My Lords, I am looking forward to the Minister's reply. Otherwise we will worry about the sleeping patterns of the noble Lord. These amendments, as has been clearly set out, seek to mitigate the risk of paying the entirety of universal credit to one person and, in particular, to provide protection for women who are more likely to be the main carer in a couple and less likely to have the power in the relationship to determine how money is managed.
The Government's proposals suggest that universal credit payments would not, other than exceptionally, be split between a couple. Instead, they would be paid, as we have heard, entirely into one bank account. The DWP briefing note states that,
"the Government wishes to place responsibility for household budgeting with the household. It is not Government's role to dictate how a household spends their money".
But these amendments are not about how households spend their money but how they receive it. They are about allowing households to decide to whom the money should be paid. This principle is long established in social security policy. Households receiving child benefit can nominate a main carer and those receiving working tax credit can receive child tax credit in the bank account of the main carer and working tax credit in the bank account of the other partner.
Concerns about the shift in policy from this have been voiced by a wide range of organisations, all of which have presented strong arguments in favour of ensuring that the part of universal credit intended for children is paid to the person who has the main care of them. As has already been spelt out, we know that benefits labelled as intended for children are more likely to be used for that purpose. This amendment would enable the Government to identify the parts of the credit intended to help with the costs of children.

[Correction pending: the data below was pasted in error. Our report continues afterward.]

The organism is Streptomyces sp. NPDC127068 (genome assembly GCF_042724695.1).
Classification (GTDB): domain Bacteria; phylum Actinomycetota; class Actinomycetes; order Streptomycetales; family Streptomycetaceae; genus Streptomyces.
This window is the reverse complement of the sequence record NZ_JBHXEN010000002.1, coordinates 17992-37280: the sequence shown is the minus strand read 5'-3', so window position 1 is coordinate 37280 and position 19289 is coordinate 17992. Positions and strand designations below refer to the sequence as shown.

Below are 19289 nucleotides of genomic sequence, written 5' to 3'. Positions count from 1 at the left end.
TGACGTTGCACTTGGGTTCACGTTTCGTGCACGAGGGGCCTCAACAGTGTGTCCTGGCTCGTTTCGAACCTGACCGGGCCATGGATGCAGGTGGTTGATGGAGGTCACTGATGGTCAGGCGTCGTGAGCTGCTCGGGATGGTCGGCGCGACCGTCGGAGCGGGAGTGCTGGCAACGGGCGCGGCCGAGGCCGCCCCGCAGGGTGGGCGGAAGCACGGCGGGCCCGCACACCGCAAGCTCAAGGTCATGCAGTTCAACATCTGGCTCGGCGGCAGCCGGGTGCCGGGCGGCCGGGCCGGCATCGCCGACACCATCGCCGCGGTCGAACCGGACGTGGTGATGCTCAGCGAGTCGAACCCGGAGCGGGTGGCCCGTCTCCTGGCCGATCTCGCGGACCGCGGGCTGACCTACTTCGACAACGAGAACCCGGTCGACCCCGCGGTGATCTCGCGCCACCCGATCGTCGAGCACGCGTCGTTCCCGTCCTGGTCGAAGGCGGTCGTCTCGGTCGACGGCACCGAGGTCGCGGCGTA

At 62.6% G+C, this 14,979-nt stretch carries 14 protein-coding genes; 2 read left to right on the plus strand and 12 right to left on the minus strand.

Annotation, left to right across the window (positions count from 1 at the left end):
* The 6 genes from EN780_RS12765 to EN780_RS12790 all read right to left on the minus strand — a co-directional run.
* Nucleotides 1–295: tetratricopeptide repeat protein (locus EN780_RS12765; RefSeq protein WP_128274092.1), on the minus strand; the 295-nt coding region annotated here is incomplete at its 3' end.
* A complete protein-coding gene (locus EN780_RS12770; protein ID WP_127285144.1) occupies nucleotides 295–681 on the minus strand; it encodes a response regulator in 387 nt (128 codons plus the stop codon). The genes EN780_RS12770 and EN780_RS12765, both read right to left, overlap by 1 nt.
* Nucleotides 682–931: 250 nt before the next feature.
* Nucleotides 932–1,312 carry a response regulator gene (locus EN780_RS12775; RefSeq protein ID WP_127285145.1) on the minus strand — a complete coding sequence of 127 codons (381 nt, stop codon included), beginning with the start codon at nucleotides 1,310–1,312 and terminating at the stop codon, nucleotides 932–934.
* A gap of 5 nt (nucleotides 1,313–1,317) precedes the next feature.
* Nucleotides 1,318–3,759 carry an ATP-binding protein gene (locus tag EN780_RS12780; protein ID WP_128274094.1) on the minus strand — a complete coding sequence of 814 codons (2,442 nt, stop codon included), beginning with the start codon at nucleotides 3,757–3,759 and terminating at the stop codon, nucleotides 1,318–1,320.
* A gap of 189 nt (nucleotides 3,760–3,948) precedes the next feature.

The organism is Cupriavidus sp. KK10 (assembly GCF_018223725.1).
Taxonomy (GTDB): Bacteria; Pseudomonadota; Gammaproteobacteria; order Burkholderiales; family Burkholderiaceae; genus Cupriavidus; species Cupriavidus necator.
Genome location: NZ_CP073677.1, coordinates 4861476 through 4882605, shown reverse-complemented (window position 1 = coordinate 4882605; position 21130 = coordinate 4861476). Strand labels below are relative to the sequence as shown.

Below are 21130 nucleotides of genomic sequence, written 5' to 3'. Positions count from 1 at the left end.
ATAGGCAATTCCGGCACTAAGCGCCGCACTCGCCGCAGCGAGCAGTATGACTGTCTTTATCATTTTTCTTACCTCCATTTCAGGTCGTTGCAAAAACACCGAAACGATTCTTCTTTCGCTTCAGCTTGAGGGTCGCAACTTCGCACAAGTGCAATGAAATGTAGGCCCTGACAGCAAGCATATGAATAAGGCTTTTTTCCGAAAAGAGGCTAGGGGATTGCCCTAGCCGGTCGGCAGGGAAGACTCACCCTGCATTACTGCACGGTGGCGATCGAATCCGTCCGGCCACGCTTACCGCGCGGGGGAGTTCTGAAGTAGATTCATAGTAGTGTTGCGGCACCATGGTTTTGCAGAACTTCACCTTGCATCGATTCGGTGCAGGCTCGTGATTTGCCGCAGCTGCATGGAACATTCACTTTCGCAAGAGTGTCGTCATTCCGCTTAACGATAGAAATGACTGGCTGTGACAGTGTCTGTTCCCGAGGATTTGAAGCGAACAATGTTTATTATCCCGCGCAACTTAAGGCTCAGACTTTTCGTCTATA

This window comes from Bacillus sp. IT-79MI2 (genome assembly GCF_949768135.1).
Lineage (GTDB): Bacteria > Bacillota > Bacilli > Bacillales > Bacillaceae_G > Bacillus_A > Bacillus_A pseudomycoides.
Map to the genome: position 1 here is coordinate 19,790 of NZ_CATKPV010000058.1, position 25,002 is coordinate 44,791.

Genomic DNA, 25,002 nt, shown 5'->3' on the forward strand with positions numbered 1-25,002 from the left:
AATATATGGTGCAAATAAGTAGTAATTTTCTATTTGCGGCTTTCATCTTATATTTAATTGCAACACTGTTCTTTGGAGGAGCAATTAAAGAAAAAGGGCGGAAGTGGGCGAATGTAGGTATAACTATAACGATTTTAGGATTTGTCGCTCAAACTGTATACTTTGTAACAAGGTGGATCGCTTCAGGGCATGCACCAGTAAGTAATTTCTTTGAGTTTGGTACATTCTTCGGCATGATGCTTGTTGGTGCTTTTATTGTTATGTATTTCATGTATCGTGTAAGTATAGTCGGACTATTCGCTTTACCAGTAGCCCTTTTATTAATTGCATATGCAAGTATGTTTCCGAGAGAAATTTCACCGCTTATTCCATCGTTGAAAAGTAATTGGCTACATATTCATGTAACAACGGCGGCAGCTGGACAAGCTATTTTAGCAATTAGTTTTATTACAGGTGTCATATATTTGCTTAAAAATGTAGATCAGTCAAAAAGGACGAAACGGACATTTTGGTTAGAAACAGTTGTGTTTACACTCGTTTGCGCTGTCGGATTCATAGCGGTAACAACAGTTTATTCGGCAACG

Research for HMRC shows that child tax credit is commonly identified as money for children and more often spent accordingly. Again, as has been said, we know that money within the household is frequently unequally distributed, particularly in low-income families. An Oxfam study of black and minority ethnic women in low-income couples revealed cases where,
"women had so little access to money that their husbands were effectively in control of key aspects of their lives".
Benefits for children are sometimes the sole source of independent income for vulnerable women.
As the Women's Budget Group points out,
"putting benefits together is key to the design of UC; paying it into one account is not".
There can already be exceptions. Sometimes, for example, there will be rent for certain categories of recipients. Support for mortgage interest may be paid to lenders and, as the Women's Budget Group, states,
"a sanctioned claimant could lose their UC, and the remainder ... paid to their partner".
The DWP briefing acknowledges:
"There may, however, be exceptional cases that require alternative arrangements: to ensure safeguards. The Government intends to retain powers to split payments between members of a couple in joint claim cases".
I think that the noble Lord, Lord Kirkwood, will be able to sleep easy in his bed because it seems clear to me that the technology will exist to enable the Minister, if he so desires, to accept either or both of these amendments; that is, either paying the child elements of universal credit to the main carer or, in line with the Government's assertion that they wish to enable choice, allowing families to choose to split their payments.
Resistance to these amendments would suggest that administrative simplicity is seen as more important than either ensuring that women have an independent income or encouraging money which is intended for children to reach them. I hope that the Minister will feel able to accept the argument for these changes.